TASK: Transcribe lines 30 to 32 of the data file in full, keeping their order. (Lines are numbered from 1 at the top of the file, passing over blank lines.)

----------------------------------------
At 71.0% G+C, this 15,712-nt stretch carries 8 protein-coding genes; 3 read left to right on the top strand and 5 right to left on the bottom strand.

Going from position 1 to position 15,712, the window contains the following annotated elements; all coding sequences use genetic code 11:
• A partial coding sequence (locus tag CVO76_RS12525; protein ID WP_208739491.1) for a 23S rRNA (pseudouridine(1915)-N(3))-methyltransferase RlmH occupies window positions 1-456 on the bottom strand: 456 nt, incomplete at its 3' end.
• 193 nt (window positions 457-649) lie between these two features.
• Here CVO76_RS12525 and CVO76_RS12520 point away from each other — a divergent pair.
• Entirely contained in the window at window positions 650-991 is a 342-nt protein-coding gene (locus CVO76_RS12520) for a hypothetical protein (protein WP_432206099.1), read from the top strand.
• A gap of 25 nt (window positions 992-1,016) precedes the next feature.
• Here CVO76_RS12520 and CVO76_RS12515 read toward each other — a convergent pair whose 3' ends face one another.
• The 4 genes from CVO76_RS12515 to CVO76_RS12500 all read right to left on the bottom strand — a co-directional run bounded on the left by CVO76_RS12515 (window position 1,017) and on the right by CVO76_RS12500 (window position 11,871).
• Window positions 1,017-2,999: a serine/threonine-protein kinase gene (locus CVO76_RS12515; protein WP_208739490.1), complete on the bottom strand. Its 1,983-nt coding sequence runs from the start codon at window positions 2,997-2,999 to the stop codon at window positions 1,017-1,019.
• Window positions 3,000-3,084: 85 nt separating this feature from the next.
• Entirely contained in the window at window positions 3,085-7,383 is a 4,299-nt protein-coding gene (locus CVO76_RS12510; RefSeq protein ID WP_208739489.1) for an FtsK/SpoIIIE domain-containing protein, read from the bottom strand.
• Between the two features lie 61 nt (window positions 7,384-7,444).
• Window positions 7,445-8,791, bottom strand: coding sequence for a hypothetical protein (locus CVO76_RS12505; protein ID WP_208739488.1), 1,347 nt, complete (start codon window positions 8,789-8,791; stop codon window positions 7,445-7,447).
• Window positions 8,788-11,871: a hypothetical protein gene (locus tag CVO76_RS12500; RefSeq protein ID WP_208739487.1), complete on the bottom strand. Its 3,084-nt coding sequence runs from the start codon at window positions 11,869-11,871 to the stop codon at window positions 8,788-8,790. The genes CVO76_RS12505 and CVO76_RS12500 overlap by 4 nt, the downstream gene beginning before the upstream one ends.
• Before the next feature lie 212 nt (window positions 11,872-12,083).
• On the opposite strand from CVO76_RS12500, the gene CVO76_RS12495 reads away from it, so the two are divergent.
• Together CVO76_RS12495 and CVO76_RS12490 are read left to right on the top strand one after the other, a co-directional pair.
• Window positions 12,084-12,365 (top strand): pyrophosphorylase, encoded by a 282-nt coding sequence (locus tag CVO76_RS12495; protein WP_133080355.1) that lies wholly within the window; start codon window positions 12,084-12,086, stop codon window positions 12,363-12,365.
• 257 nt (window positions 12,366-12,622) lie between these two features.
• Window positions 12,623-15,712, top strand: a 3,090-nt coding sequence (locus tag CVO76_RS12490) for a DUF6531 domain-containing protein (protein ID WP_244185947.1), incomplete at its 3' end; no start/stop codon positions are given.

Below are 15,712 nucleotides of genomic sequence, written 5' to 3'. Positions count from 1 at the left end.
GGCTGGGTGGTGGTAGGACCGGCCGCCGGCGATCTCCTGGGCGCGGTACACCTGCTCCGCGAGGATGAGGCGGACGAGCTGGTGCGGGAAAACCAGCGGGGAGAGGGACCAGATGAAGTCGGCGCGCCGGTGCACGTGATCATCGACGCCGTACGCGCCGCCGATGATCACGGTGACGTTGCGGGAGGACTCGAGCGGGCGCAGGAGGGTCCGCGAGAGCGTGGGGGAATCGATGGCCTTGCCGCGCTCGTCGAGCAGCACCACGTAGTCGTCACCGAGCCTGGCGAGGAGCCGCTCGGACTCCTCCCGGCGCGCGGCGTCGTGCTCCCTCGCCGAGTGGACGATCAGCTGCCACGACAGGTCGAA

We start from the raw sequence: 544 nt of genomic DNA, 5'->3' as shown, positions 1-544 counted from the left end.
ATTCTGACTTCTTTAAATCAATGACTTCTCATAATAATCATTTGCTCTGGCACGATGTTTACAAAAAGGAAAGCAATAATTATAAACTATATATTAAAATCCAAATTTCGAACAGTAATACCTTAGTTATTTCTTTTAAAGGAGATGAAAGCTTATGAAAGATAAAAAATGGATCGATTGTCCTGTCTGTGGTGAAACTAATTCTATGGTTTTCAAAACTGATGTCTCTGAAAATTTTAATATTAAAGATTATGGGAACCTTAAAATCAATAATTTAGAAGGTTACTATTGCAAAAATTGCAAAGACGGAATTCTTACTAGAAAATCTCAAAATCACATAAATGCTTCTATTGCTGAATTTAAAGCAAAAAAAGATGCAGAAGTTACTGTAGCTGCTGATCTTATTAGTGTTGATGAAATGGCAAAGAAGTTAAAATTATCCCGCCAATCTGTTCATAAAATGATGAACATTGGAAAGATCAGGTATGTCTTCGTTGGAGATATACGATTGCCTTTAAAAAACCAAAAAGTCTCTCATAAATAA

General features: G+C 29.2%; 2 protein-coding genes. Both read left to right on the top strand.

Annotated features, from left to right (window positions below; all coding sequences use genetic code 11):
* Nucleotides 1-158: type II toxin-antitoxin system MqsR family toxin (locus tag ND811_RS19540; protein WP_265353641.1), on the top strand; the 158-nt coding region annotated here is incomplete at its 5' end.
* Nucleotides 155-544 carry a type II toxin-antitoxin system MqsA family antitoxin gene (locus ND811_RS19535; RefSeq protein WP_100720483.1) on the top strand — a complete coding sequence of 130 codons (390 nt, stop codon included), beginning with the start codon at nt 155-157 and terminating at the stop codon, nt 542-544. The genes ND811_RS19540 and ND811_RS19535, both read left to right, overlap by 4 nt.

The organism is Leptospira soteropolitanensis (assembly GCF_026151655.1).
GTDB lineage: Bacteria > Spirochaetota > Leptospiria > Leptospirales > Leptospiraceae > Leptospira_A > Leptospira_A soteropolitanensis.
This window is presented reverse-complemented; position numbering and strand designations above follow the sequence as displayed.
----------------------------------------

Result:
The organism is Leptospira soteropolitanensis (assembly GCF_026151655.1).
GTDB lineage: Bacteria > Spirochaetota > Leptospiria > Leptospirales > Leptospiraceae > Leptospira_A > Leptospira_A soteropolitanensis.
This window is presented reverse-complemented; position numbering and strand designations above follow the sequence as displayed.